### Two Triples of Concurrent Circles

What is this about?

A Mathematical Droodle

What if applet does not run? |

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Copyright © 1996-2018 Alexander BogomolnyThe applet is supposed to illustrate an additional property of the six circles configuration observed by Bui Quang Tuan.

_{1}A

_{2}A

_{3}, start with inscribing a circle C

_{1}into ∠A

_{3}A

_{1}A

_{2}and note point T

_{12}of tangency on the side A

_{1}A

_{2}. Next inscribe circle C

_{2}into ∠A

_{1}A

_{2}A

_{3}so that it is tangent to A

_{1}A

_{2}at T

_{12}and note point T

_{23}of tangency with side A

_{2}A

_{3}. Continue inscribing circles C

_{3}, C

_{4}, C

_{5}, C

_{6}, and so on, into angles A

_{3}, A

_{1}, A

_{2}, A

_{3}and so on, tangent to the previous circle. Then

_{7}= C

_{1}.

_{1}, C

_{3}, C

_{5}concur in a point, they concur at the Gergonne point of

_{1}A

_{2}A

_{3}

_{2}, C

_{4}, C

_{6}.

The statement and the proof are due to Bui Quang Tuan.

A_{1}A2 is a common tangent of circles C_{1} and C2 and, as such, it is also their radical axis. Similarly, A_{1}A3 is the radical axis of C_{1} and C6, implying that A_{1} is the radical center of three circles, C_{1}, C2 and C_{6}. A2A3 (or T_{56}T_{23}) is a common tangent of C2 and C_{6} so that the midpoint M_{1} of T_{56}T_{23} lies on radical axis of C2 and C_{6}. In other words, A_{1}M_{1} is the radical axis of C2 and C_{6}.

On the other hand, as we have seen, the six points of tangency T_{12}, T_{23}, ..., T_{61} are concyclic with their circumcircle centered at the incenter I of _{1}A_{2}A_{3}._{1} is perpendicular to A_{2}A_{3}, making M_{1} the point of tangency of the incircle of _{1}A_{2}A_{3}_{2}A_{3}. Thus, A_{1}M_{1} is one of the Gergonne cevians in _{1}A_{2}A_{3}.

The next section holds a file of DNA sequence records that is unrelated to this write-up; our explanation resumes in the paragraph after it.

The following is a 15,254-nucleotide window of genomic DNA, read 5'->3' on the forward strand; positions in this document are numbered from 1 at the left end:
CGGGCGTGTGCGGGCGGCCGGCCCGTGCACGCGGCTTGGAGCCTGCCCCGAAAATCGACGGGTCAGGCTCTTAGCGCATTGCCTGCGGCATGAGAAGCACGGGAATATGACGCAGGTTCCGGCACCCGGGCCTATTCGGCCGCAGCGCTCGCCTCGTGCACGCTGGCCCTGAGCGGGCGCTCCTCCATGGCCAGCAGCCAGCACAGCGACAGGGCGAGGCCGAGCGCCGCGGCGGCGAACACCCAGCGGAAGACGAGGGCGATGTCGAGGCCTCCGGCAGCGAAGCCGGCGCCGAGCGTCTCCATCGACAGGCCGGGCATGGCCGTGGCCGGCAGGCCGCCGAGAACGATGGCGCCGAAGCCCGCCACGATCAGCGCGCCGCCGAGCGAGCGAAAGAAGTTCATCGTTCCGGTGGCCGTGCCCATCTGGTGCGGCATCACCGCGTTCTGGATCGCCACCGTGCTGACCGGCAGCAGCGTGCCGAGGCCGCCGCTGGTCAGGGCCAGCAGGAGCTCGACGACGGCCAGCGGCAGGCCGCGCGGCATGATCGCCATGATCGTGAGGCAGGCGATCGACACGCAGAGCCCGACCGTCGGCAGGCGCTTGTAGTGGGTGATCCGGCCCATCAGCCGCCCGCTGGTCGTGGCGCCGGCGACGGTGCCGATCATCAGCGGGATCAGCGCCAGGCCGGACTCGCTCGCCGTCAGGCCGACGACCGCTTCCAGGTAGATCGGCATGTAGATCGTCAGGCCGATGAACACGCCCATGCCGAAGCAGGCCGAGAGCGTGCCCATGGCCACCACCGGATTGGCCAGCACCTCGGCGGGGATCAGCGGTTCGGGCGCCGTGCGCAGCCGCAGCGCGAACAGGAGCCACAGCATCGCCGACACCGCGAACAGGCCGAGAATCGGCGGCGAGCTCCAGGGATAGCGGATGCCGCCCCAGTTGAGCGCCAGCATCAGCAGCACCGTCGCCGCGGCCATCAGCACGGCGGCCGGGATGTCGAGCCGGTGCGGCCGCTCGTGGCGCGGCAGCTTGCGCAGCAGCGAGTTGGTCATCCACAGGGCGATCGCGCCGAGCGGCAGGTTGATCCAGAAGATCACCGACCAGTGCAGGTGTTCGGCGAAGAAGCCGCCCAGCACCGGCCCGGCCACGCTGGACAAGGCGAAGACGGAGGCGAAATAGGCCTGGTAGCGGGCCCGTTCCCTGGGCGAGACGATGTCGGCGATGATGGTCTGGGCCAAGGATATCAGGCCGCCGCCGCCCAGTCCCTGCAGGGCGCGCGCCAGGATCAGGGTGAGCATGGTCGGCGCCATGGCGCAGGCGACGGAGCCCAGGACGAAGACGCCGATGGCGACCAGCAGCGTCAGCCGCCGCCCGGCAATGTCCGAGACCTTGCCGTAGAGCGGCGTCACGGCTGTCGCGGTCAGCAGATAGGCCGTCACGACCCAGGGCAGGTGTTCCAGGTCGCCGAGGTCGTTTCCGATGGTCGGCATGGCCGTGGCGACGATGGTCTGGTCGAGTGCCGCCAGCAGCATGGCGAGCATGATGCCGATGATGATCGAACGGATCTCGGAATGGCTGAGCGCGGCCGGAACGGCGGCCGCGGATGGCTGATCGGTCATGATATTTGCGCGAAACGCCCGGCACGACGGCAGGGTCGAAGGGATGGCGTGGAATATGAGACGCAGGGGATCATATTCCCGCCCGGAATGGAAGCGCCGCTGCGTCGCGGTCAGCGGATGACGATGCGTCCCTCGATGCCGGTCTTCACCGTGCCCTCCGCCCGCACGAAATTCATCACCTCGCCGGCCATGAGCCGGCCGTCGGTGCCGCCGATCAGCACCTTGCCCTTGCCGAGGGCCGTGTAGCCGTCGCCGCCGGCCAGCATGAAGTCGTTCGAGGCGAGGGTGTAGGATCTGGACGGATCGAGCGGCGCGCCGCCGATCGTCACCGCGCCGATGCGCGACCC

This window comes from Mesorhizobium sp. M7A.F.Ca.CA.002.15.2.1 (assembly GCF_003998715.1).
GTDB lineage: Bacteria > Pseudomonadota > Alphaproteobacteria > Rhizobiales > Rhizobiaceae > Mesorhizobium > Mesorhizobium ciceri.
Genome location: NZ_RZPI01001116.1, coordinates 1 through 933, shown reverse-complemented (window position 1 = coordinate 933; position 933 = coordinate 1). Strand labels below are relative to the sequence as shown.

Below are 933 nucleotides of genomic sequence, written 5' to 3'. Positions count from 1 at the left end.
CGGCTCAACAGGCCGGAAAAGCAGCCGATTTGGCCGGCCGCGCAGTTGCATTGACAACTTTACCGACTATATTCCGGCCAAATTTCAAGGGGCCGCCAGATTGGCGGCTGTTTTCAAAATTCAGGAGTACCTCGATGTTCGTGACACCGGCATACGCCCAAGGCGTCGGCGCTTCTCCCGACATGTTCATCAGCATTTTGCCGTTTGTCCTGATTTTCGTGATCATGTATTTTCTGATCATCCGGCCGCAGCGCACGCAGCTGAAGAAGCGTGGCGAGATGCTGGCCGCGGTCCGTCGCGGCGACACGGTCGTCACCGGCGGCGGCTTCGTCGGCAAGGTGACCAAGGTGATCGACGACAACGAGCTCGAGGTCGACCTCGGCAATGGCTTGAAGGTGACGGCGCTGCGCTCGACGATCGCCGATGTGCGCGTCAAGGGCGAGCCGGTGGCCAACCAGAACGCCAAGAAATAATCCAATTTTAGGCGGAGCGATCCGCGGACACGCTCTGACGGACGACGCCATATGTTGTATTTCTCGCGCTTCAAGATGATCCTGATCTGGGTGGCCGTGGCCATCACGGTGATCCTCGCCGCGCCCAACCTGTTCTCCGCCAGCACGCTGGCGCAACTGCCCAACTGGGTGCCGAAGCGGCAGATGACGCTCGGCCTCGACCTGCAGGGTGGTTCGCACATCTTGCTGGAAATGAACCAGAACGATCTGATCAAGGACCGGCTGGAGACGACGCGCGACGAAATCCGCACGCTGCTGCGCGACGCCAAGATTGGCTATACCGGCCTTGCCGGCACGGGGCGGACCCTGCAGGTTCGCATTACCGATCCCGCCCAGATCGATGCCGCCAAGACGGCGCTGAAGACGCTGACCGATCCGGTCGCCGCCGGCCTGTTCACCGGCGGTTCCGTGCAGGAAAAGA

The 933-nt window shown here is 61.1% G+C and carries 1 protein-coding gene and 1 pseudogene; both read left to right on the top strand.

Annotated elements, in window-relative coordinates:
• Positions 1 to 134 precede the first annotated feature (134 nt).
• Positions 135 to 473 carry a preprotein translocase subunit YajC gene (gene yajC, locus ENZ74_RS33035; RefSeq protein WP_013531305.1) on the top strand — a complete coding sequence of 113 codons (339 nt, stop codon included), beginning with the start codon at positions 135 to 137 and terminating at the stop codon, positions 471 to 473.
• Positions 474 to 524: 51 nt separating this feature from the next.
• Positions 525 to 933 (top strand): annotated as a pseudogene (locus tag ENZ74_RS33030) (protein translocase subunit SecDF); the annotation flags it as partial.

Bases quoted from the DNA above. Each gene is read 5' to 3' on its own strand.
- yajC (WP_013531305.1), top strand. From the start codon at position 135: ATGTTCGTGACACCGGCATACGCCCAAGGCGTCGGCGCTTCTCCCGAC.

Define M_{2} and M_{3} similarly to M_{1}. Then, on one hand, A_{2}M_{2} and A_{3}M_{3} are radical axes of pairs C_{4}, C_{6} and C_{2}, C_{4}. Three lines A_{1}M_{1}, A_{2}M_{2}, A_{3}M_{3} concur at the Gergonne point of _{1}A_{2}A_{3}_{4}, C_{6} on the other. This assertion holds regardless whether the three circles concur or not, but, when they do, the point of concurrency being their radical center is necessarilly the Gergonne point of _{1}A_{2}A_{3}

Similarly, if circles C1, C_{3}, C_{5} are concurrent, their common point is again the Gergonne point of _{1}A_{2}A_{3}

The above construction provides a solution to the problem E457 (*The American Mathematical Monthly*, Vol. 48, No. 9 (Nov., 1941)) proposed by V. Thebault:

The published solution has been supplied by H. Eves:

_{1}, P

_{2}, P

_{3}be the feet of the perpendiculars from I on the sides of the triangle, PP

_{i}lying opposite AP

_{i}. Then, since the six A

_{ij}are on a circle C, it is clear that I is the center of C, and therefore that all the segments P

_{i}P

_{jk}, (i≠j≠k≠i), are equal. Hence P

_{i}and A

_{i}lie on the radical axis of C

_{j}and C

_{k}. Thus the common point of the three circles C

_{i}must be the point of concurrence of the three lines A

_{i}P

_{i}, namely the Gergonne point of the triangle. The construction is now evident.

As a side note there is another way of getting six concycling points on the side lines of a triangle.

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